Social Studies 201

# January 14, 2004

The notes for January 14, 2004 cover the section on continuous and discrete variables in Chapter 3 and the first part of Chapter 4, presenting data.

A.  Continuous and discrete

Another way of looking at the type of variables is to divide variables into those that have a discrete, or countable, set of possible values, and those that are continuous in nature, with an infinite and uncountable number of possible values.  While this distinction is not as important as the nominal, ordinal, interval, ratio distinction, statistical analysis can differ depending on whether the scale is discrete or continuous.

Definition of discrete scale (p. 72).  A discrete variable is a variable which can take on only a countable number of values.

Many variables have this characteristic in that there are only a few possible values – sex (male or female), political party supported (Liberal, NDP, Saskatchewan, Green), and year of program (first, second, third, fourth).  While there may be more political parties, it will always be possible to count the number of political parties.  In the case of a variable such as religion or ethnicity, there may be a very large number of possible values, but again they could potentially be counted, if a researcher had sufficient time and resources.  Any variable such as this, where there are a number of distinct and countable characteristics is a discrete variable.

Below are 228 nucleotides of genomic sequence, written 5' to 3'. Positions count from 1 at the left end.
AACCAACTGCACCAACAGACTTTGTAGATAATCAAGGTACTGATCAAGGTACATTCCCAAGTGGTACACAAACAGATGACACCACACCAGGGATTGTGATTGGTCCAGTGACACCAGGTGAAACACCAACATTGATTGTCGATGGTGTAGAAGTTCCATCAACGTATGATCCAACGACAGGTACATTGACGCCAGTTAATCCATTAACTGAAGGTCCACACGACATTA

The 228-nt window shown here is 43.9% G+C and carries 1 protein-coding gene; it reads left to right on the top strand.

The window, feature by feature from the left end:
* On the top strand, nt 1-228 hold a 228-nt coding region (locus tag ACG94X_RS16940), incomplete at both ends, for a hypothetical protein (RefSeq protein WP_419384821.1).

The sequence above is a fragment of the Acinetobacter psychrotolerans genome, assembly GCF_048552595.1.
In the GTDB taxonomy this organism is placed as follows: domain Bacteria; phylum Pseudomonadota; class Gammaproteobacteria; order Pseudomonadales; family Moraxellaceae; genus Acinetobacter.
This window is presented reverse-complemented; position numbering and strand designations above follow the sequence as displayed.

It may be possible for a discrete variable to have an extremely large number of values, even an infinite number, but to be discrete they must be countable.  That is, each possible value must be a distinct and independent entity for the variable to have a discrete set of values.  Any measurement of number of people, for example, the number of students in a class, is a discrete variable – each student is a distinct human being, and the number of students can be counted.  The number of stars in the universe may be infinite, but each star is a distinct and independent entity, distinguishable from other stars.  As a result, the number of stars can be considered a discrete variable.  In most cases where the term “number of” is used, this means that the variable is discrete.